Price increases were the number one topic of conversation at The Schoolwear Show: hear what the suppliers have to say
October saw all the best-known names in schoolwear returning to the annual Schoolwear Show, which was held at Associated Independent Stores in Solihull and was well attended over its three days.
The show was also the first big industry gathering since the UK voted to leave the EU in June and took place while the pound was taking a much publicised dive, so it was little wonder exhibitors were reporting that the first question from visitors was unwaveringly along the lines of “How much are your prices increasing by?”.
“Generally, they understood the reasons for the price increases and some are stock building now at current prices to minimise the implications,” commented Nigel Plenderleith, chief executive of Blue Max Banner. “As a business, due to our position of strength, we were able to offer customers the opportunity to benefit from existing 2016 prices on all orders for brochure stock placed for delivery by 20 December 2016.”
Mike Carden of Balmoral Knitwear added: “The general reaction has been that where there have been price increases, they are not unexpected. It seems to be appreciated that Balmoral have not gone for a global fix on price increases, and the new arrangements for off-shore manufacturing will make a positive difference to schoolwear retailers for many styles.”
Most companies at the show had increased their prices by between 5% and 12% in response to the falling value of the pound. Balmoral Knitwear, however, decided to examine each style and only increase prices as required. “As a result, some prices have been held, others are rising by 4-6% and a small number have had to rise by up to 10-12%. Balmoral will review the situation again in January and six months after that,” explained Mike.
Trutex promises clarity
Peter Keer, managing director of Scotcrest, voted for the UK to leave the EU and told Images a few days after the result in June that he hoped suppliers would not put up prices unless the pound remained low for a substantial amount of time. In October, he told Images that the current increases are, “on the whole” reasonable, but added: “The Trutex increase of 12% was unexpected and has made us look at moving some orders away from Trutex to other suppliers.”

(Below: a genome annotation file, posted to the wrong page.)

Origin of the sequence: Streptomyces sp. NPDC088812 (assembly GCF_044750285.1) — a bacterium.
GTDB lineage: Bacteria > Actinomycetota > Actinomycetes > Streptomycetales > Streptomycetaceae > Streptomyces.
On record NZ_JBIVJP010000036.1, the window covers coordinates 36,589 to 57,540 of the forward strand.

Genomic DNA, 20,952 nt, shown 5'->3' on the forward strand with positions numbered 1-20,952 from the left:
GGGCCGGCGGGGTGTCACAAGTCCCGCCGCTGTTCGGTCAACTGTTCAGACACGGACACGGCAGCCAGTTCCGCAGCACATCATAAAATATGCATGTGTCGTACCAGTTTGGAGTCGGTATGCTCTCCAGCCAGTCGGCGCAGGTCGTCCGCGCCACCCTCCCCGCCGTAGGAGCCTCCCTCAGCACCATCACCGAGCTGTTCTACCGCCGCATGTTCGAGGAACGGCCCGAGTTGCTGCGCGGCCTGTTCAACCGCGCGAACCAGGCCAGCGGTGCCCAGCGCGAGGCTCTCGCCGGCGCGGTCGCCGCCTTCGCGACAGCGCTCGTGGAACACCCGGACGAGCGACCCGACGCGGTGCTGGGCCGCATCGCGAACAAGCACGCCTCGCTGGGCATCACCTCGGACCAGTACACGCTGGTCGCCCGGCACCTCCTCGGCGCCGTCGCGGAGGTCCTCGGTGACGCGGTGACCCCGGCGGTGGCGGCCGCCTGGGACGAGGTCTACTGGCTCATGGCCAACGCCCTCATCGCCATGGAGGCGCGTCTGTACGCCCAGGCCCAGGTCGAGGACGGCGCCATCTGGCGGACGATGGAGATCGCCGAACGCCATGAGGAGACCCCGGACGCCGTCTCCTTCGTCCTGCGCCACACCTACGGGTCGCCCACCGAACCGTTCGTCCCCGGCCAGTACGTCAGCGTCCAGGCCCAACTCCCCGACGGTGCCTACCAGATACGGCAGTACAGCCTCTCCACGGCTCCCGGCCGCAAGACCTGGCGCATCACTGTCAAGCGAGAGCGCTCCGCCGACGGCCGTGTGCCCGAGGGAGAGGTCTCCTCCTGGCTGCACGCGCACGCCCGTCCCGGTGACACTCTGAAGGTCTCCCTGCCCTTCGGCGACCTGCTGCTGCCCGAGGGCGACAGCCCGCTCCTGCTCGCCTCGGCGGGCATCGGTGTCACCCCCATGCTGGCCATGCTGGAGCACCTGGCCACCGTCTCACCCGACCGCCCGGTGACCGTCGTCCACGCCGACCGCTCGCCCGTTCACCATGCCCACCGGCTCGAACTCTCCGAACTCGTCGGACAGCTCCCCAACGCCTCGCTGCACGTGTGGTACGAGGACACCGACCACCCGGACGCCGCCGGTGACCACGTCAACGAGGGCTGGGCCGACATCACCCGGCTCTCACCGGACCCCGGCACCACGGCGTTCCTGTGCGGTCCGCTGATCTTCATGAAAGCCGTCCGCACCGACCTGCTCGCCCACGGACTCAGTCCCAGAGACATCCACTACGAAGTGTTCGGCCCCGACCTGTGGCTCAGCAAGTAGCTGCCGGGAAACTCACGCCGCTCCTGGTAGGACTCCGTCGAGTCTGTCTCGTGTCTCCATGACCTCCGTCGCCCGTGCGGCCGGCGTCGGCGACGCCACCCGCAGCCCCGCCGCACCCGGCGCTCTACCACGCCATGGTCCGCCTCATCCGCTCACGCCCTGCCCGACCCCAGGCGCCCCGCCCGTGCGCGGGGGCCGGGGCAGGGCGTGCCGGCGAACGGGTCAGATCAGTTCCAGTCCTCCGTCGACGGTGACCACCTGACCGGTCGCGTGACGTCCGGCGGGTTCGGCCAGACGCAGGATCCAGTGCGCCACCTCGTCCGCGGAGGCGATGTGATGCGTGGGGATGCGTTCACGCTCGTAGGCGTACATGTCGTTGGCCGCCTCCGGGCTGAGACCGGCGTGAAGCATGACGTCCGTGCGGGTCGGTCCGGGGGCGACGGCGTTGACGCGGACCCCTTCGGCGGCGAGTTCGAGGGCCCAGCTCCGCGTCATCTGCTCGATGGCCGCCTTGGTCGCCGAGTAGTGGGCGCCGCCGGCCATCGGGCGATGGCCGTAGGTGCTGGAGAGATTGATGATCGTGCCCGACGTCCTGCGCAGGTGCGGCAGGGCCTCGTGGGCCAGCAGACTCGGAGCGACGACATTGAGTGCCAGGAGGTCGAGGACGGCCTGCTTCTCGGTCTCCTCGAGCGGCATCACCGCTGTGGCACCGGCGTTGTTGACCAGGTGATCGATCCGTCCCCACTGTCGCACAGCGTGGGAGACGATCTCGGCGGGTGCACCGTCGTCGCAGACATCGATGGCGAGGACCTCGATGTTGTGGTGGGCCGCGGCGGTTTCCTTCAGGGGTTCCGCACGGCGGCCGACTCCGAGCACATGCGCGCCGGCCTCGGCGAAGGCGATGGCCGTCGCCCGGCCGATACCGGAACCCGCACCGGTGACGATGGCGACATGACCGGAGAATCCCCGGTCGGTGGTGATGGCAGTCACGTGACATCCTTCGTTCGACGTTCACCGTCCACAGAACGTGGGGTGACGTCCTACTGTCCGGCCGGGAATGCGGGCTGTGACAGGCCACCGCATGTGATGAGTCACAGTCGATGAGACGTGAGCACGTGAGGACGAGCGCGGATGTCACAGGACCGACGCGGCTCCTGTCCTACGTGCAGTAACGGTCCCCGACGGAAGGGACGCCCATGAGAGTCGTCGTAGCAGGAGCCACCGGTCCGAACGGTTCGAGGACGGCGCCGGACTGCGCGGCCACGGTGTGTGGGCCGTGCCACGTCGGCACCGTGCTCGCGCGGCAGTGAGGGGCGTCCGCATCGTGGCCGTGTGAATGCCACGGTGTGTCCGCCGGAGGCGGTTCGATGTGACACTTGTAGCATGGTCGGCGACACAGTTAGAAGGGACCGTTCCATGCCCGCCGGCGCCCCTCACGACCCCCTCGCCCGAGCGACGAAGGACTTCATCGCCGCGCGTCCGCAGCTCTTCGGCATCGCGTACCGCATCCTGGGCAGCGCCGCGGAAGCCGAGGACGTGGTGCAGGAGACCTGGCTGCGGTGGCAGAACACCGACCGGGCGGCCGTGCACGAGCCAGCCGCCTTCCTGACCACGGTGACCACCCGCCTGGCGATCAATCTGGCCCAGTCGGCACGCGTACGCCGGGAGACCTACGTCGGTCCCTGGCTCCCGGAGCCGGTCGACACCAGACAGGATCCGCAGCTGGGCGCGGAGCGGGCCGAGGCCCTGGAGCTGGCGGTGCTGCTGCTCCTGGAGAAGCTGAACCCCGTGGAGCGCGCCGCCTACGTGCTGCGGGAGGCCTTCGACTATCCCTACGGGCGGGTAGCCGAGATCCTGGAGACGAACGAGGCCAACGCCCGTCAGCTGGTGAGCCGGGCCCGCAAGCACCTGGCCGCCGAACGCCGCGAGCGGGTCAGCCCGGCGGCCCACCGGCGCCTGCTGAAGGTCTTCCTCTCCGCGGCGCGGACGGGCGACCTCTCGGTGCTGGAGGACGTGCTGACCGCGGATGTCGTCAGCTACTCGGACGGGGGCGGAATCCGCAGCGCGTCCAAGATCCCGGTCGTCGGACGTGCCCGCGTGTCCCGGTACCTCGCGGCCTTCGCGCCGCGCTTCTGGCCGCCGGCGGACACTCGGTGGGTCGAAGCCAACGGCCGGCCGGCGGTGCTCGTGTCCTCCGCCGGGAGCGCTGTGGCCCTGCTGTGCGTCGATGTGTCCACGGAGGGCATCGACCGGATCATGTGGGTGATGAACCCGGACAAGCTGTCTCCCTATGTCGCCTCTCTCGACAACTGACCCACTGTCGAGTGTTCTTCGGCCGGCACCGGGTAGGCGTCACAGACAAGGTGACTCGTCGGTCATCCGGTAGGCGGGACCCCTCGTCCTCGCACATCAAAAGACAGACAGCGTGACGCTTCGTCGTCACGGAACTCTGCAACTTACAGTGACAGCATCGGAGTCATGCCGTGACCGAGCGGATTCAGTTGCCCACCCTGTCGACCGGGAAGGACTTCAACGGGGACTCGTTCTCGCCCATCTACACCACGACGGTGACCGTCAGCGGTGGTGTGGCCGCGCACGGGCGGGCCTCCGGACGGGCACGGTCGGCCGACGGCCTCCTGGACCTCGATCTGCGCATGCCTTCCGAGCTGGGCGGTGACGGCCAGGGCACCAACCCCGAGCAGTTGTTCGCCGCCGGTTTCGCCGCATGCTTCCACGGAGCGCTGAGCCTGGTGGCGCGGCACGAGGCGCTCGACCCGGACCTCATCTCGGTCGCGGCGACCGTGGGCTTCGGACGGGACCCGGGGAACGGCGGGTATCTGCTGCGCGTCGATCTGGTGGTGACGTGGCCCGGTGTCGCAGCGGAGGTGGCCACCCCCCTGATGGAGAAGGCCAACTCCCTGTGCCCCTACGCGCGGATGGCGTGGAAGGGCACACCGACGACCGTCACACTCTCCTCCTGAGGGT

“Whilst the detail of any commercial relationship is something that we feel should understandably remain between a customer and supplier, like a large number of businesses across the UK that rely largely on off-shore production, the impact of the significant weakening of the pound following the result of the EU referendum in June has had a substantial negative impact on our costs for 2017,” explained Trutex’s managing director, Matthew Easter. “Furthermore, with little clear direction of the process or outcome of the pending Brexit negotiations, our considered view is that we are likely to be facing record low exchange rates for some time to come.”
Whereas some companies have said that they will be keeping a close eye on prices and adjusting as necessary over the coming months, Trutex has promised to hold its newly increased prices until at least after Back to School 2017 in order to give its customers “clarity by which to set prices to their consumers for the next season”. (Trutex declined to confirm the exact amount of its recent price increase.) Matthew also noted that Trutex has “committed to provide the same high levels of product quality and supply as previous years”.
Scotcrest will be putting up its prices by between 50p and £1 on most garments, which Peter noted is its first price increase in 14 years. “We were lucky that our turnover was going up quite substantially each year and the increased sales meant we were able to hold our prices for much longer than some other companies, but I imagine that everyone will have to look at pricing now and, as everyone has heard on the news about the value of the pound, parents will probably be expecting a price increase,” he said.
As Nigel pointed out, children still need school uniforms, but the higher prices mean parents may make the clothes last longer than they would normally. “Retailers may reduce their forward order commitment and the consequence of this could result in operational pressures on August deliveries during the key back to school period,” he added.
Peter will still be ordering in the traditional November/December period because, he said, while suppliers may not all be able to offer last year’s prices until winter as usual, “forward orders get a better credit time than ordering later… But as I said before, we are looking at all of our purchases from suppliers and where we have been loyal in the past, we may have to move orders to where we get the best deal.”
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